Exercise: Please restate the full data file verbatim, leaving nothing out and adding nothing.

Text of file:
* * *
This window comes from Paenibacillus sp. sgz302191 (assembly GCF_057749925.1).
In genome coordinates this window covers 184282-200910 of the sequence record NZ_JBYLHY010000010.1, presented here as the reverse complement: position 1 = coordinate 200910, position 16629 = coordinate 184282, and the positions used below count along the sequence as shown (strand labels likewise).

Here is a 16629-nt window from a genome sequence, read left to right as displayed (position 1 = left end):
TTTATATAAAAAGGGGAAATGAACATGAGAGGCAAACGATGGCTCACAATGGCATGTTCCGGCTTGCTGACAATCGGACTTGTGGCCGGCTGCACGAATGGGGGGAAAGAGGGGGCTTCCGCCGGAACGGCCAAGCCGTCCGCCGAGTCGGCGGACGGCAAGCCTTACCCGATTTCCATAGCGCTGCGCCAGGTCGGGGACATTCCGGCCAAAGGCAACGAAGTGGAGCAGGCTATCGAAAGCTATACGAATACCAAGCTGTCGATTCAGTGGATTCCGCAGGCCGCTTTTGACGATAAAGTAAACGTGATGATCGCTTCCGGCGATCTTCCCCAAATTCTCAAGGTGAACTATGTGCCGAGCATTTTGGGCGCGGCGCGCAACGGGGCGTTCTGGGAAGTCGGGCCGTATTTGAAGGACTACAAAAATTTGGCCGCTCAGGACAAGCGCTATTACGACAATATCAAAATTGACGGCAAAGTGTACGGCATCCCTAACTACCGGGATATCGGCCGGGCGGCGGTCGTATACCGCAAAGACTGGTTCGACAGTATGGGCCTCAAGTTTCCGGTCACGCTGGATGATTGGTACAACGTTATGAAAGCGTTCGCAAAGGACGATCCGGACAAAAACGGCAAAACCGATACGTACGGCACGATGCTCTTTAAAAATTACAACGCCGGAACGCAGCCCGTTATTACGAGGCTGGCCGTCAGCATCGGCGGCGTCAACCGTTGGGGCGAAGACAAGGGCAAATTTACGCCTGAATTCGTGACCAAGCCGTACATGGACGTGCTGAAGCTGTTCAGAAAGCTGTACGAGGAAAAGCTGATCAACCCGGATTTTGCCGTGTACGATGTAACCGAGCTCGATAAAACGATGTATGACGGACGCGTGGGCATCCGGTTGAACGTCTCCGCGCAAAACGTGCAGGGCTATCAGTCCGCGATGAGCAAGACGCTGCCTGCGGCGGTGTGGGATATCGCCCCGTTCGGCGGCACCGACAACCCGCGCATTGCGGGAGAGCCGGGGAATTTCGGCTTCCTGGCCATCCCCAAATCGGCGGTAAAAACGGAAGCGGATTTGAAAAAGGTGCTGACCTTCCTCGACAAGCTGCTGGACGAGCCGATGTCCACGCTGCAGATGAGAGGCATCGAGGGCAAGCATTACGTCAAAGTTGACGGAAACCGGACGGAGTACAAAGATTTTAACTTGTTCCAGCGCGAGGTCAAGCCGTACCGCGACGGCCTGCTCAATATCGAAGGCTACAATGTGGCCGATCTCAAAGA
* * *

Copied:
This window comes from Paenibacillus sp. sgz302191 (assembly GCF_057749925.1).
In genome coordinates this window covers 184282-200910 of the sequence record NZ_JBYLHY010000010.1, presented here as the reverse complement: position 1 = coordinate 200910, position 16629 = coordinate 184282, and the positions used below count along the sequence as shown (strand labels likewise).

Here is a 16629-nt window from a genome sequence, read left to right as displayed (position 1 = left end):
TTTATATAAAAAGGGGAAATGAACATGAGAGGCAAACGATGGCTCACAATGGCATGTTCCGGCTTGCTGACAATCGGACTTGTGGCCGGCTGCACGAATGGGGGGAAAGAGGGGGCTTCCGCCGGAACGGCCAAGCCGTCCGCCGAGTCGGCGGACGGCAAGCCTTACCCGATTTCCATAGCGCTGCGCCAGGTCGGGGACATTCCGGCCAAAGGCAACGAAGTGGAGCAGGCTATCGAAAGCTATACGAATACCAAGCTGTCGATTCAGTGGATTCCGCAGGCCGCTTTTGACGATAAAGTAAACGTGATGATCGCTTCCGGCGATCTTCCCCAAATTCTCAAGGTGAACTATGTGCCGAGCATTTTGGGCGCGGCGCGCAACGGGGCGTTCTGGGAAGTCGGGCCGTATTTGAAGGACTACAAAAATTTGGCCGCTCAGGACAAGCGCTATTACGACAATATCAAAATTGACGGCAAAGTGTACGGCATCCCTAACTACCGGGATATCGGCCGGGCGGCGGTCGTATACCGCAAAGACTGGTTCGACAGTATGGGCCTCAAGTTTCCGGTCACGCTGGATGATTGGTACAACGTTATGAAAGCGTTCGCAAAGGACGATCCGGACAAAAACGGCAAAACCGATACGTACGGCACGATGCTCTTTAAAAATTACAACGCCGGAACGCAGCCCGTTATTACGAGGCTGGCCGTCAGCATCGGCGGCGTCAACCGTTGGGGCGAAGACAAGGGCAAATTTACGCCTGAATTCGTGACCAAGCCGTACATGGACGTGCTGAAGCTGTTCAGAAAGCTGTACGAGGAAAAGCTGATCAACCCGGATTTTGCCGTGTACGATGTAACCGAGCTCGATAAAACGATGTATGACGGACGCGTGGGCATCCGGTTGAACGTCTCCGCGCAAAACGTGCAGGGCTATCAGTCCGCGATGAGCAAGACGCTGCCTGCGGCGGTGTGGGATATCGCCCCGTTCGGCGGCACCGACAACCCGCGCATTGCGGGAGAGCCGGGGAATTTCGGCTTCCTGGCCATCCCCAAATCGGCGGTAAAAACGGAAGCGGATTTGAAAAAGGTGCTGACCTTCCTCGACAAGCTGCTGGACGAGCCGATGTCCACGCTGCAGATGAGAGGCATCGAGGGCAAGCATTACGTCAAAGTTGACGGAAACCGGACGGAGTACAAAGATTTTAACTTGTTCCAGCGCGAGGTCAAGCCGTACCGCGACGGCCTGCTCAATATCGAAGGCTACAATGTGGCCGATCTCAAAGA